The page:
4. Prepare bylaws for your Oregon nonprofit corporation
Before you file your articles of organization, you’ll need to have bylaws that comply with Oregon law. Your bylaws contain the rules and procedures your corporation will follow for holding meetings, electing officers and directors, and taking care of other corporate formalities required in Oregon. Your bylaws do not need to be filed with the state -- they are your internal operating manual.
5. Hold a meeting of your board of directors
Your first board meeting is usually referred to as the organizational meeting of the board. The board should take such actions as:
- electing directors (if not named in your articles)
- approving the bylaws
- appointing officers
- setting an accounting period and tax year, and
- approving initial transactions of the corporation, such as the opening of a corporate bank account.
After the meeting is completed, be sure to create minutes that accurately record the actions taken by the board.
6. Set up a corporate records binder
You should set up a corporate records binder for your nonprofit to hold important documents such as articles of incorporation, bylaws, and minutes of meetings. For more information, as well as minutes forms, consent forms, and other resolutions, see Nonprofit Meetings, Minutes & Records, by Anthony Mancuso (Nolo).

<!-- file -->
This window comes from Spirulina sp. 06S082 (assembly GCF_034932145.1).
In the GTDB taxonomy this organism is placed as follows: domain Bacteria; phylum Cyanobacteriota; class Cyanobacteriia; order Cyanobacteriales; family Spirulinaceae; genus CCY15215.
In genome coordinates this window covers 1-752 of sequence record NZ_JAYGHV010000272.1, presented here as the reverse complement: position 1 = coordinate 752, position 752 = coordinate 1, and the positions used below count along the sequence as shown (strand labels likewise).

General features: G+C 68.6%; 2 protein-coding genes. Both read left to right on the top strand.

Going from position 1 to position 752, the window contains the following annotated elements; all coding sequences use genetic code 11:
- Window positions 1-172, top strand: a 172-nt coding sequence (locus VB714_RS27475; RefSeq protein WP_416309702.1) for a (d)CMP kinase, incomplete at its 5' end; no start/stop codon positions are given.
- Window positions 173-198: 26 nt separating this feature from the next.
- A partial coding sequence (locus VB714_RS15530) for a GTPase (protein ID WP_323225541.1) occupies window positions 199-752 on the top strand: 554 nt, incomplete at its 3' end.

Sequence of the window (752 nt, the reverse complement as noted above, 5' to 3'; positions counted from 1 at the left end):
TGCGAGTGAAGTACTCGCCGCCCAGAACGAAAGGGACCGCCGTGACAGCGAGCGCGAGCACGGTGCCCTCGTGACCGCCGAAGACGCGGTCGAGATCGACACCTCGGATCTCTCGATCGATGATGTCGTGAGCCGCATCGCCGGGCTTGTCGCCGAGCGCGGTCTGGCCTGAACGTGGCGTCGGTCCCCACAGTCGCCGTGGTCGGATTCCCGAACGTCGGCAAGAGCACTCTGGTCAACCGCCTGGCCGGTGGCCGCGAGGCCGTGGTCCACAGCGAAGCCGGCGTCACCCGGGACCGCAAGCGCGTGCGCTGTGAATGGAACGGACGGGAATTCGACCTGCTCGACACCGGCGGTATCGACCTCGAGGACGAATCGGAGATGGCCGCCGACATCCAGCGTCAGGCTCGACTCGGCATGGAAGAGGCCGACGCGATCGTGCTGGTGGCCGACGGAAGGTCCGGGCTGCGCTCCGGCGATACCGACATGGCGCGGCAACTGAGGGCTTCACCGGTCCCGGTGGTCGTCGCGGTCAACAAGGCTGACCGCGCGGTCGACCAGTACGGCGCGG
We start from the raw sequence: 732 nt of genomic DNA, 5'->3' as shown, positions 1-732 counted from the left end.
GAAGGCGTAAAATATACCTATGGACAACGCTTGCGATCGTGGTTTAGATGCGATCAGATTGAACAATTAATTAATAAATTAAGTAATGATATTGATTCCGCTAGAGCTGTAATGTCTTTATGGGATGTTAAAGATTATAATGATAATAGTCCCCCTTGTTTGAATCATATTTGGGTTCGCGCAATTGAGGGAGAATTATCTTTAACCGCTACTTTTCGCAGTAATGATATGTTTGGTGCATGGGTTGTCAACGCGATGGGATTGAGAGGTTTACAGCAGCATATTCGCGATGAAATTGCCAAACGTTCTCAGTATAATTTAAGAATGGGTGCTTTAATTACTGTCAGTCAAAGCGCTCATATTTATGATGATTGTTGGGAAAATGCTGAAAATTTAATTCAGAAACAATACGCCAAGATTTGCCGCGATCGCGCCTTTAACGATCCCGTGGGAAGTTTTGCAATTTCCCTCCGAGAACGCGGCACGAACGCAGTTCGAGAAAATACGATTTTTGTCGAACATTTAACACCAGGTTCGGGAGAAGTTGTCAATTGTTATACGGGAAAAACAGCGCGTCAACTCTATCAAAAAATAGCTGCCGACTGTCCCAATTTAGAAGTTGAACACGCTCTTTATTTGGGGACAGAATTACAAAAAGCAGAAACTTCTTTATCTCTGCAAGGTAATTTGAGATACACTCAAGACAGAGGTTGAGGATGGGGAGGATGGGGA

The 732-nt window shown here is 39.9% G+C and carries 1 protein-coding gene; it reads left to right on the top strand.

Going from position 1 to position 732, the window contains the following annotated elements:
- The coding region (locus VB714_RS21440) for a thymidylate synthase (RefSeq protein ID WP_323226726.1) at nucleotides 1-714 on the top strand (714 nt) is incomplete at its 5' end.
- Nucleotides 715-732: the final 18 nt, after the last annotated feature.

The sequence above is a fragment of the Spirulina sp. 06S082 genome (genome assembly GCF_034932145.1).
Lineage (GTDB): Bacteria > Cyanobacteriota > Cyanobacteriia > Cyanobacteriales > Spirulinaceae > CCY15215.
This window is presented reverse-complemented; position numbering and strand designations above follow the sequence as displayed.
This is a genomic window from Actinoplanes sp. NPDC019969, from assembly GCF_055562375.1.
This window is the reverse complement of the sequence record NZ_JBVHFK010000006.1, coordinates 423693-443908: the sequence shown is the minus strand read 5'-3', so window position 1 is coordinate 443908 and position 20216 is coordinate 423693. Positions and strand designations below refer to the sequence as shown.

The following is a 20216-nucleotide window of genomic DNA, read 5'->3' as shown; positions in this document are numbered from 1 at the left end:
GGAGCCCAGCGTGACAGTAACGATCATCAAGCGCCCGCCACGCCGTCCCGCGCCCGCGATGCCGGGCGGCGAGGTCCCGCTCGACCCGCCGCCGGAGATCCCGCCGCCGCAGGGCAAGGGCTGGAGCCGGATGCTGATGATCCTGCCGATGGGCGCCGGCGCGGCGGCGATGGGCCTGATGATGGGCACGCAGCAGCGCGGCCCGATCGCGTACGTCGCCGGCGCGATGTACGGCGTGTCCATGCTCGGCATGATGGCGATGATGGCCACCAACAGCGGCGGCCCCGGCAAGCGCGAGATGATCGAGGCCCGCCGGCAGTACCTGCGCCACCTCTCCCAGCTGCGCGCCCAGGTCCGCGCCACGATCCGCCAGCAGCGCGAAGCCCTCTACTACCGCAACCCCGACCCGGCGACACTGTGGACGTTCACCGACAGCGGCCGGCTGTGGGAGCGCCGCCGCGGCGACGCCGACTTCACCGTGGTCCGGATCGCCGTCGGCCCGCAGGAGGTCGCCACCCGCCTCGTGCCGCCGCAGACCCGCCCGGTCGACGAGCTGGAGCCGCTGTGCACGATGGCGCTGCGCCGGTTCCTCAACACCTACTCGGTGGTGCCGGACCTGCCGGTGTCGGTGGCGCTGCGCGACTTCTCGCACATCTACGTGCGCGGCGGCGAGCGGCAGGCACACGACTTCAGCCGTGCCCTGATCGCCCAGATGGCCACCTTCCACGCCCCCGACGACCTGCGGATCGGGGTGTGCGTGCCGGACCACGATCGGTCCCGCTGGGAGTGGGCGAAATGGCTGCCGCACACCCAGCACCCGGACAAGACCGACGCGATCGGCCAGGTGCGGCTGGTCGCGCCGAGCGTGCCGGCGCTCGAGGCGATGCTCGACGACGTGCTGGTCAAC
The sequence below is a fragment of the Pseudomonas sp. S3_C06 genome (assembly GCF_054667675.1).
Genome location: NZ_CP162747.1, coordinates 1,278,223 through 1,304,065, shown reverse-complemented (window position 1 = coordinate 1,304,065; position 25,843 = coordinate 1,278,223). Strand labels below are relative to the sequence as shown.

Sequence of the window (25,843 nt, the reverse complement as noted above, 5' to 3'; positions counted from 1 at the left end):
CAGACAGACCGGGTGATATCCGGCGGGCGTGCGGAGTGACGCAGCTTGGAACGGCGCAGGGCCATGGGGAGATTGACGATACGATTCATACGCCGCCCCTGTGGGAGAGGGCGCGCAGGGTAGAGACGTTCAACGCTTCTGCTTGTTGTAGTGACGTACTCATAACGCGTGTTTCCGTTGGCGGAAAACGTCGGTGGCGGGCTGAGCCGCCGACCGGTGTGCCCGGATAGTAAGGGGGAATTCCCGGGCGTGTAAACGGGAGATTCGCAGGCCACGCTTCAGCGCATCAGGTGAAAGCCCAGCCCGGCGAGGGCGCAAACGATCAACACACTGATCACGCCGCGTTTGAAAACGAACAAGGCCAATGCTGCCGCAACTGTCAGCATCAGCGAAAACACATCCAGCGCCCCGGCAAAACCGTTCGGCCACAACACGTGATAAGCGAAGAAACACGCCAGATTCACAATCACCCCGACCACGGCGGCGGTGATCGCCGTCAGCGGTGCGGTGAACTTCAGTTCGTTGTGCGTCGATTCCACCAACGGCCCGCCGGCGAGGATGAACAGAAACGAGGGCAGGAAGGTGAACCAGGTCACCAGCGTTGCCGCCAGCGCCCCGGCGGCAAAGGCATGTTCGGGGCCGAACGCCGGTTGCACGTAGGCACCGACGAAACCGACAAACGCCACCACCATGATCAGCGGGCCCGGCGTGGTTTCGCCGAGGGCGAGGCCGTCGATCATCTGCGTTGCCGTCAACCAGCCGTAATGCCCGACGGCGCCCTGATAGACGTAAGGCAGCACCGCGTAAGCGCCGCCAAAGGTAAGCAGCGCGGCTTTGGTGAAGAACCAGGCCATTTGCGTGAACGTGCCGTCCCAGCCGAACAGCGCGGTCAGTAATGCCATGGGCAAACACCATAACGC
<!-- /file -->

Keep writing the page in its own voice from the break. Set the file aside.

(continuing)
Obtain Your Federal and State Tax Exemptions
Now that you have created your nonprofit corporation, you can obtain your federal and Oregon state tax exemptions. Here are the steps you must take to obtain your tax-exempt status:
1. File your Form 1023 federal tax exemption application.
To obtain federal tax-exempt status from the IRS, you will need to complete and file IRS Form 1023, Application for Recognition of Exemption Under Section 501(c)(3) of the Internal Revenue Code. This long and detailed form asks for lots of information about your organization, including its history, finances, organizational structure, governance policies, operations, activities, and more. For line-by-line instructions on how to complete the Form 1023, see How to Form a Nonprofit Corporation, by Anthony Mancuso (Nolo).
Smaller nonprofits may be eligible to file Form 1023-EZ, Streamlined Application for Recognition of Exemption under Section 501(c)(3) of the Internal Revenue Code. This is a much simpler, shorter form that is filed online. Only smaller nonprofits--those with projected annual gross receipts of less than $50,000 and total assets of less than $250,000--are eligible to use the streamlined 1023-EZ application.
See the IRS website for more information on the Form 1023 and Form 1023-EZ filing requirements.
2. Obtain your Oregon state tax exemptions.
Nonprofits who receive 501(c)(3) tax-exempt status from the IRS are generally exempt from Oregon’s income tax. For information and filing requirements for exemptions from other state taxes, including sales or use and property taxes, check with Oregon’s tax agency.
3. Other state reporting and registration requirements.
Depending on your activities and the size of your organization, you may need to register with the state before doing any fundraising activities. The Attorney General’s office has information and forms about fundraising and registration requirements for nonprofits.